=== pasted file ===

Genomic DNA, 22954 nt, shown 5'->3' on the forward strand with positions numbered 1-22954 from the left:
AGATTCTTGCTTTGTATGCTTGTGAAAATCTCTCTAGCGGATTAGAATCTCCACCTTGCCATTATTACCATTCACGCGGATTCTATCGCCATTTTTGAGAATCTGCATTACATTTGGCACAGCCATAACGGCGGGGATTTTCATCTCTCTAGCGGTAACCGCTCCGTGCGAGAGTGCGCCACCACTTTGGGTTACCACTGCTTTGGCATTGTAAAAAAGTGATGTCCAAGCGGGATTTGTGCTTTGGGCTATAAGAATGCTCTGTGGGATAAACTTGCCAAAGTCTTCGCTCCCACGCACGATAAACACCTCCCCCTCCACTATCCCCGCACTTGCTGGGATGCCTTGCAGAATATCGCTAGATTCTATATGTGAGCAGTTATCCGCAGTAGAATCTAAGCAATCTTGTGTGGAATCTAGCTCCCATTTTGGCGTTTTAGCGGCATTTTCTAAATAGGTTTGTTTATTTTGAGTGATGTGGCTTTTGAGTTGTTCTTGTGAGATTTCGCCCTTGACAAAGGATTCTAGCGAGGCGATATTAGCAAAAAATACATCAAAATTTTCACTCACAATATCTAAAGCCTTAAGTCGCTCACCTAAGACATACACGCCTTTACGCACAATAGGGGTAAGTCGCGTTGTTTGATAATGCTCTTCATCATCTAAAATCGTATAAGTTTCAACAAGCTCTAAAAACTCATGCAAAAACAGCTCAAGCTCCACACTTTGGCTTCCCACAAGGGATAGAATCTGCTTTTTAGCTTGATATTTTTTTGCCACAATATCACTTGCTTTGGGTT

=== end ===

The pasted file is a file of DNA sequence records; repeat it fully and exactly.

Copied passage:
Genomic DNA, 22954 nt, shown 5'->3' on the forward strand with positions numbered 1-22954 from the left:
AGATTCTTGCTTTGTATGCTTGTGAAAATCTCTCTAGCGGATTAGAATCTCCACCTTGCCATTATTACCATTCACGCGGATTCTATCGCCATTTTTGAGAATCTGCATTACATTTGGCACAGCCATAACGGCGGGGATTTTCATCTCTCTAGCGGTAACCGCTCCGTGCGAGAGTGCGCCACCACTTTGGGTTACCACTGCTTTGGCATTGTAAAAAAGTGATGTCCAAGCGGGATTTGTGCTTTGGGCTATAAGAATGCTCTGTGGGATAAACTTGCCAAAGTCTTCGCTCCCACGCACGATAAACACCTCCCCCTCCACTATCCCCGCACTTGCTGGGATGCCTTGCAGAATATCGCTAGATTCTATATGTGAGCAGTTATCCGCAGTAGAATCTAAGCAATCTTGTGTGGAATCTAGCTCCCATTTTGGCGTTTTAGCGGCATTTTCTAAATAGGTTTGTTTATTTTGAGTGATGTGGCTTTTGAGTTGTTCTTGTGAGATTTCGCCCTTGACAAAGGATTCTAGCGAGGCGATATTAGCAAAAAATACATCAAAATTTTCACTCACAATATCTAAAGCCTTAAGTCGCTCACCTAAGACATACACGCCTTTACGCACAATAGGGGTAAGTCGCGTTGTTTGATAATGCTCTTCATCATCTAAAATCGTATAAGTTTCAACAAGCTCTAAAAACTCATGCAAAAACAGCTCAAGCTCCACACTTTGGCTTCCCACAAGGGATAGAATCTGCTTTTTAGCTTGATATTTTTTTGCCACAATATCACTTGCTTTGGGTT